Food Engineering

Gerber edges away from glass

April 4, 2003
The possibility of glass fragments contaminating baby food is a source of tremendous anxiety, and manufacturers spend heavily on safeguards to minimize the risk. The best solution may be elimination of glass jars, and the NatureLock line from Fremont, Mich.-based Gerber Products Co. is a move in that direction.

Low-acid fruits and vegetables including applesauce, pears, carrots and peas are being packaged in aseptic, thermal formed plastic cups formed on a Hassia TAS 28/80 filling machine. The horizontal form/fill/seal machine is the same as the unit used for pudding at Hunt-Wesson's Waterloo, Ia., facility, according to Charles Ravalli, president of Morganville, N.J.-based Hassia USA Inc. That plant was Food Engineering's 1999 plant of the year. The machine steam-sterilizes cup materials and foil lidding and can output up to 1,200 barrier-plastic cups per minute. The Gerber package also features a snap-fit overcap.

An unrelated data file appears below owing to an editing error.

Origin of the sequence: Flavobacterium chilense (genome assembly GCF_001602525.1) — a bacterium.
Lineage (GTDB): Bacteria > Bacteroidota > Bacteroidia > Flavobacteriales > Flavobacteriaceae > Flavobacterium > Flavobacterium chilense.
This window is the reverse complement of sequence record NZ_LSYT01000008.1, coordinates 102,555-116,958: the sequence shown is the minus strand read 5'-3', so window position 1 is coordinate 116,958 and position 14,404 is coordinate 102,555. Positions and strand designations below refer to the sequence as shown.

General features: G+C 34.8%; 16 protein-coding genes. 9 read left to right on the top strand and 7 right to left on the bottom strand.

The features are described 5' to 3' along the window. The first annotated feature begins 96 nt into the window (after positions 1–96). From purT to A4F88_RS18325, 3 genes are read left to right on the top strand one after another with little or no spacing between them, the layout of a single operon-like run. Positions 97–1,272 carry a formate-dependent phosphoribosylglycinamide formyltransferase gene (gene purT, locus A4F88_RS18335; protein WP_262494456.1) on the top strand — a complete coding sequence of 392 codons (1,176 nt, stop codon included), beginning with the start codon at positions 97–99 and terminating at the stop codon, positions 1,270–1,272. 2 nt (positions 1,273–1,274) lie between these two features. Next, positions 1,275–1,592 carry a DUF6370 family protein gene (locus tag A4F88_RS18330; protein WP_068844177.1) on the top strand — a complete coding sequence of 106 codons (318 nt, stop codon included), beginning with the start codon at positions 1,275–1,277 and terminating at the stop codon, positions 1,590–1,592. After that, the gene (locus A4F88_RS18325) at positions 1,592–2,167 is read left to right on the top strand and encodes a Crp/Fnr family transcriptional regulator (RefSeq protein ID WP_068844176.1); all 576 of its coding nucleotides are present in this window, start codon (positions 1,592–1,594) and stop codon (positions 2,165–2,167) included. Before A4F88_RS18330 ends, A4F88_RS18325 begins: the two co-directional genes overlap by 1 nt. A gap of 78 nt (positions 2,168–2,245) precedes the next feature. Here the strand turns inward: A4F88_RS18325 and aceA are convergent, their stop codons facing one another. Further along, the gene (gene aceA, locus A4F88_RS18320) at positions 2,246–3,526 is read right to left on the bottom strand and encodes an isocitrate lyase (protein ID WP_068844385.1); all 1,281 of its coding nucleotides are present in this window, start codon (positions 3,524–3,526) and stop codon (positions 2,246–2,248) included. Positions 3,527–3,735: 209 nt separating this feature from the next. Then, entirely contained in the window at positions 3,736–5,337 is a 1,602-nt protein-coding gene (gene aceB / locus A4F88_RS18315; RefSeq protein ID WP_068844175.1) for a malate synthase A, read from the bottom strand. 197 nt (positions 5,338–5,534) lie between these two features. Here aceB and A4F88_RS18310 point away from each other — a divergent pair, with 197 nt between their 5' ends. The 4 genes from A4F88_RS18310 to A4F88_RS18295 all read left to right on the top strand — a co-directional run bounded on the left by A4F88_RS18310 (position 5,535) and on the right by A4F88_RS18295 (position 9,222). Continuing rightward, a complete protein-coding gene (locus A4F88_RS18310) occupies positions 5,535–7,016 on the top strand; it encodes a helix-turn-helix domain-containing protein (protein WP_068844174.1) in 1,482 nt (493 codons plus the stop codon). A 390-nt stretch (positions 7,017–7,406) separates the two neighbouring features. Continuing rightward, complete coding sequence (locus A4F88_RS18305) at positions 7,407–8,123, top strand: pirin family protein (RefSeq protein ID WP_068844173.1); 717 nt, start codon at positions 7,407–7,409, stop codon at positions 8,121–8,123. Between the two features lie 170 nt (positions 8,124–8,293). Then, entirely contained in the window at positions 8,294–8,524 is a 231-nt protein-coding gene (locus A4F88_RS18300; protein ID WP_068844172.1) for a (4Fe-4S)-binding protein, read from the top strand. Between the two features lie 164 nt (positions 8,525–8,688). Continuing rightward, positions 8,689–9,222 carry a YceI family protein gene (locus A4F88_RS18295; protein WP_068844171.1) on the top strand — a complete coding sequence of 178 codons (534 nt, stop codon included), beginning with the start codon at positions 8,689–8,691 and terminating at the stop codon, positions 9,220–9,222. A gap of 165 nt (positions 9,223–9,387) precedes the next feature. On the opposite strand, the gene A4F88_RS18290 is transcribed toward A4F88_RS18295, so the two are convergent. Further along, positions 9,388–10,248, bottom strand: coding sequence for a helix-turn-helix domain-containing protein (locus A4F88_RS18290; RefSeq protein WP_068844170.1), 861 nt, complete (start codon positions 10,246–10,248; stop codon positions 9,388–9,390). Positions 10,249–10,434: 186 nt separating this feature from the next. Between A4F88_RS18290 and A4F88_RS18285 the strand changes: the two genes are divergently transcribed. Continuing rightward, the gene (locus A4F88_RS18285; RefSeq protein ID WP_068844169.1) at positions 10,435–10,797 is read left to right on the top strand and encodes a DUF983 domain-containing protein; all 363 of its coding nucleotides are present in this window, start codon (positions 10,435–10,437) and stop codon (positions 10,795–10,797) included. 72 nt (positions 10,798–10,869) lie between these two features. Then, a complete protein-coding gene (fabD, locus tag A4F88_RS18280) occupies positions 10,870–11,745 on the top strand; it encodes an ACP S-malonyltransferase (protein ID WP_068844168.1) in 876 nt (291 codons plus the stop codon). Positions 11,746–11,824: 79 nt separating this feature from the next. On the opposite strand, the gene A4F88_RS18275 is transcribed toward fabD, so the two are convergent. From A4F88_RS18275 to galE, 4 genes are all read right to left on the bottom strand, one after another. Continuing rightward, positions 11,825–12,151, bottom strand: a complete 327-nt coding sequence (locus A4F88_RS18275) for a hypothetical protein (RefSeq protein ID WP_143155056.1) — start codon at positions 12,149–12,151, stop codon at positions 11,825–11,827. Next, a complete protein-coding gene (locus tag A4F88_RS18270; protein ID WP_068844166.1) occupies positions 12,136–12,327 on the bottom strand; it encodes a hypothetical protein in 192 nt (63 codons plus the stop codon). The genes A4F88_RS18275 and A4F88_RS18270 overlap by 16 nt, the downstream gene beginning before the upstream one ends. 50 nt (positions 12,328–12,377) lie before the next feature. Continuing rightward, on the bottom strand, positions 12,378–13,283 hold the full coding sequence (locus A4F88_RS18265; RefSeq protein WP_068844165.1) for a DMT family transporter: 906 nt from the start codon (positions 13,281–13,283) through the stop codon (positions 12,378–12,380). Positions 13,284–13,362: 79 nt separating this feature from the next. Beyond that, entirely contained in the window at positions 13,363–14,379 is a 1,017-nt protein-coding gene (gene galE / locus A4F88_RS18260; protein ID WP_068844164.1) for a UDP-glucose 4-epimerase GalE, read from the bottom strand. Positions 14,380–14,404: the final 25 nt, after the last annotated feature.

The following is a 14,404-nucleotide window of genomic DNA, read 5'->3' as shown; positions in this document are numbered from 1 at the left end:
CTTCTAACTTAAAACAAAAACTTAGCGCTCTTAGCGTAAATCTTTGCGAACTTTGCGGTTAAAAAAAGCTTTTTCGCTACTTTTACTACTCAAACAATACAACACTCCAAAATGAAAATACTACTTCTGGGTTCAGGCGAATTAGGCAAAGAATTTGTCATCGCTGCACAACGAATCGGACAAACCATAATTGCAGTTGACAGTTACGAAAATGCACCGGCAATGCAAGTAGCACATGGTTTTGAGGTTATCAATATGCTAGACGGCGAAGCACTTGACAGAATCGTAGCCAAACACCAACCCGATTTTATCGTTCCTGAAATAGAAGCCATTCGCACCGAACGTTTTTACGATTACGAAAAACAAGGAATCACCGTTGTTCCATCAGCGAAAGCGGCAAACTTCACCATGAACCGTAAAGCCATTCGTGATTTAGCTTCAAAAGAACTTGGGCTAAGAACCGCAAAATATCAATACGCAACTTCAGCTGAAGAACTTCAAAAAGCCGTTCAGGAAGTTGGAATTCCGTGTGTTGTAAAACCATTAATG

NatureLock uses a high-temperature, short-time cooking process that Gerber officials say yields higher quality, more flavorful products. Only three 3.5 oz. servings are available in plastic, with a 12-month shelf life.

The process has not been validated for particulate, so other NatureLock varieties remain in glass jars.

NatureLock products are bundled into four-packs, adding organization to shelf displays and helping to move multiple units, another drawback of individual glass jars.